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Habanero pepper seeds are central to the cuisine of Yucatan, Mexico. The little lime-green peppers ripen first to sunset golden, and then to "You've been warned" red. Start indoors in March. The seed is slower to germinate (up to 3 weeks) and should be kept at 21-24°C (70-75°F). Use bottom heat of a Seedling Warmer heat mat to accelerate germination. Big plants need fertile soil and lots of heat to mature, but are well worth the time - and the tears.
If really good plant health can be maintained, it's possible to keep the plants alive as short lived perennials to produce for at least two seasons.
Matures in 90-100 days. (Open-pollinated seeds)
Peppers need plenty of time to mature before they will bloom and set fruit. Start indoors six to eight weeks before the last frost date, and grow under bright lights. Transplant only when weather has really warmed up. Night time low temperatures should be consistently above 12°C (55°F) before hardening off pepper plants and transplanting outdoors. Soil temperature for germination: 25-29°C (78-85°F). Seeds should sprout in 10 – 21 days.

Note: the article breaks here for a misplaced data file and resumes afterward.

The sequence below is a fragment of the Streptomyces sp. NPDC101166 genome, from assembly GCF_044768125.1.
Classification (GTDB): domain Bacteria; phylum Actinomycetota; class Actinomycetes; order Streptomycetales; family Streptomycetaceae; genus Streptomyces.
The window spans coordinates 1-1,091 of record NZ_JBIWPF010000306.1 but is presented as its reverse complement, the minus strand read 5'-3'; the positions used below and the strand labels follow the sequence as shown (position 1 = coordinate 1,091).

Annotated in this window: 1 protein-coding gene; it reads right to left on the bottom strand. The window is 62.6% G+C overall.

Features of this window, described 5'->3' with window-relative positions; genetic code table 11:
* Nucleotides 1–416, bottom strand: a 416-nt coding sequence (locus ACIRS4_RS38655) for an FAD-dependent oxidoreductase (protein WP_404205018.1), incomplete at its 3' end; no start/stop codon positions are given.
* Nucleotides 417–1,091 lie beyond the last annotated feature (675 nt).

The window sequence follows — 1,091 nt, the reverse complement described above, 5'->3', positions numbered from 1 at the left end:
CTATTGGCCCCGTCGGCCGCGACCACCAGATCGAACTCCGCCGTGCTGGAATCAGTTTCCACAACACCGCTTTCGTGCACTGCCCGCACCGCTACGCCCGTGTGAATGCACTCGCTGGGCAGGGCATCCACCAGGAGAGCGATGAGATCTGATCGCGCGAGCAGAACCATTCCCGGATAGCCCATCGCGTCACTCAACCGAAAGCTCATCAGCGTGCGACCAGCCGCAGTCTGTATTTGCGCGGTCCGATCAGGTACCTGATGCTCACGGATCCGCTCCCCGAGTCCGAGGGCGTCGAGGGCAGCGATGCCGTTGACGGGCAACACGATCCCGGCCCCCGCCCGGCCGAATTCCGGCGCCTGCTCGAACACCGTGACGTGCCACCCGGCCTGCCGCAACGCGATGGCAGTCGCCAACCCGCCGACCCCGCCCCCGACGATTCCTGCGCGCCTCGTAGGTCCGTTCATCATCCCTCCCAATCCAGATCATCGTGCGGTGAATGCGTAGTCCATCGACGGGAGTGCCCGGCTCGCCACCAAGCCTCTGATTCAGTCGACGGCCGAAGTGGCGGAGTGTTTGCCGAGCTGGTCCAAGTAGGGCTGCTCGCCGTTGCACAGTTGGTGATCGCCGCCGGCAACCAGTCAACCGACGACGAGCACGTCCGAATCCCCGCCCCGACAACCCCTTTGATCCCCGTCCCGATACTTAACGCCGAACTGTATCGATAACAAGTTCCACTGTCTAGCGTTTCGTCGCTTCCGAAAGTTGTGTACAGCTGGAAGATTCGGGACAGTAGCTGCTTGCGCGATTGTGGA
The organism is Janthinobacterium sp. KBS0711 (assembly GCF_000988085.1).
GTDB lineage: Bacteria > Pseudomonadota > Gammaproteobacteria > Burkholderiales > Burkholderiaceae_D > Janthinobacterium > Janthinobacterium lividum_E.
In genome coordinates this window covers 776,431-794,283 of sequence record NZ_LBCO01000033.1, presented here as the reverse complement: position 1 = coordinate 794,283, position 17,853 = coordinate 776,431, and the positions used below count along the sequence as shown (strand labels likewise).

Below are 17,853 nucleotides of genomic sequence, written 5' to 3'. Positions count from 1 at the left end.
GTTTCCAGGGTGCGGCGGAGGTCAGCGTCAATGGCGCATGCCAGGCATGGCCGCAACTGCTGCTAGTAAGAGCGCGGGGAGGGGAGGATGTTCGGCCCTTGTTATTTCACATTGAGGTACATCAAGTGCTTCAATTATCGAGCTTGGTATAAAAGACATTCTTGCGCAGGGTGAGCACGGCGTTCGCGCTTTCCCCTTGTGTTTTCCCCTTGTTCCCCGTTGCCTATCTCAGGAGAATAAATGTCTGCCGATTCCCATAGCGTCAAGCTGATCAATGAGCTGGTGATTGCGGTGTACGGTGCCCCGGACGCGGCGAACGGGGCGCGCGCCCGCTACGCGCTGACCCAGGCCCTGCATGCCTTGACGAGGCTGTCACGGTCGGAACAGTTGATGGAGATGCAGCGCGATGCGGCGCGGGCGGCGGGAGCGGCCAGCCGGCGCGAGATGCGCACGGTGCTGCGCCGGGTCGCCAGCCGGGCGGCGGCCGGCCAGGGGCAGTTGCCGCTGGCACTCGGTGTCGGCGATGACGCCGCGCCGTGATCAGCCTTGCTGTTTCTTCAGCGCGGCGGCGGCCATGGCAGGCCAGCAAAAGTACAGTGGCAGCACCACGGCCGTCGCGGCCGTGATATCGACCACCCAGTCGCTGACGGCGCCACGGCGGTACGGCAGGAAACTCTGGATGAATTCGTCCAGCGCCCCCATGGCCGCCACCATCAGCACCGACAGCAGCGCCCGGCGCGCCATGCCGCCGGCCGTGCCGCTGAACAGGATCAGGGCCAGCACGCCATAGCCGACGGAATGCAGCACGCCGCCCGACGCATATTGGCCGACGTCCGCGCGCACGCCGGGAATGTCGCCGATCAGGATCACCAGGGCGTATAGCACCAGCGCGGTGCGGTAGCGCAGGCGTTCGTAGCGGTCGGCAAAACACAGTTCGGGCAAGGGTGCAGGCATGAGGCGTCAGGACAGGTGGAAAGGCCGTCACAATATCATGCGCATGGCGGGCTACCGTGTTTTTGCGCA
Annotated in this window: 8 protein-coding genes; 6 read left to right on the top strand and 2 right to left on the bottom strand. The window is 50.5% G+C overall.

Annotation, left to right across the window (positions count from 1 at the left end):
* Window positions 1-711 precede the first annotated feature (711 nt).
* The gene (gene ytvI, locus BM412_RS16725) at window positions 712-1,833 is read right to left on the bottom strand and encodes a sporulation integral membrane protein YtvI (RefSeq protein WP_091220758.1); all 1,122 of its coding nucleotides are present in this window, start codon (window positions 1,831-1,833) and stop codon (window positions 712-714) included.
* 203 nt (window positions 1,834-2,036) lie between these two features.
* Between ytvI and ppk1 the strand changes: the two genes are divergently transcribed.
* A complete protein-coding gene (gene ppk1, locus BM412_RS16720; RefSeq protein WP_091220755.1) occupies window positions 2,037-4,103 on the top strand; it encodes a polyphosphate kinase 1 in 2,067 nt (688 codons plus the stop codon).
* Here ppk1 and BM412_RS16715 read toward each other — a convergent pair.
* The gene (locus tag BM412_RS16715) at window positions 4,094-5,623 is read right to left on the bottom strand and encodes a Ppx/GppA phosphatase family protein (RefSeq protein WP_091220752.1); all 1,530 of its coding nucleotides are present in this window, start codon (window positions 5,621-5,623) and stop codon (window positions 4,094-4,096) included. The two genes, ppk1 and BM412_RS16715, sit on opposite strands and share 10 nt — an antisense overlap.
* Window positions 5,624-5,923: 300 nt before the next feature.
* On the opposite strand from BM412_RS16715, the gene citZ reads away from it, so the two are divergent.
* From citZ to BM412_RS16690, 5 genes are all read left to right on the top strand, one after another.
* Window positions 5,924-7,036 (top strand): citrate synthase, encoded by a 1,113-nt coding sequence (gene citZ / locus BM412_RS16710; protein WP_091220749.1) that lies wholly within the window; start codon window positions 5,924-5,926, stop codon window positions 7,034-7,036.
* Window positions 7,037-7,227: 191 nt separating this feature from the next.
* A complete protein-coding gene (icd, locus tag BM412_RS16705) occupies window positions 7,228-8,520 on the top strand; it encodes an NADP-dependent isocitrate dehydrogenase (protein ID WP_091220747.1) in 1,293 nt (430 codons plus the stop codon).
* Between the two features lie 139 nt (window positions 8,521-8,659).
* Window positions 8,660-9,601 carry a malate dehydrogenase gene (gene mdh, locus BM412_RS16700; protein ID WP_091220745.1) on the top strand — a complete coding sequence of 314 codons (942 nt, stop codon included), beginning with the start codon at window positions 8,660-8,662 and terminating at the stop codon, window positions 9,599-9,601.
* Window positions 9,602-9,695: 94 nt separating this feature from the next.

Sow indoors 5mm-1cm (¼-½”) deep. Keep soil as warm as possible. Seedling heating mats speed germination. Try to keep seedlings at 18-24°C (64-75°F) in the day, and 16-18°C (61-64°F) at night. Before they become root-bound, transplant them into 8cm (3″) pots. For greatest possible flower set, try to keep them for 4 weeks at night, about 12°C (55°F). Then transplant them into 15cm (6″) pots, bringing them into a warm room at night, about 21°C (70°F).
Pepper plants make good neighbours for asparagus, basil, carrots, cucumbers, eggplant, endive, oregano, parsley, rosemary, squash, Swiss chard, and tomatoes. Avoid planting them next to beans, Brassicas, or fennel.
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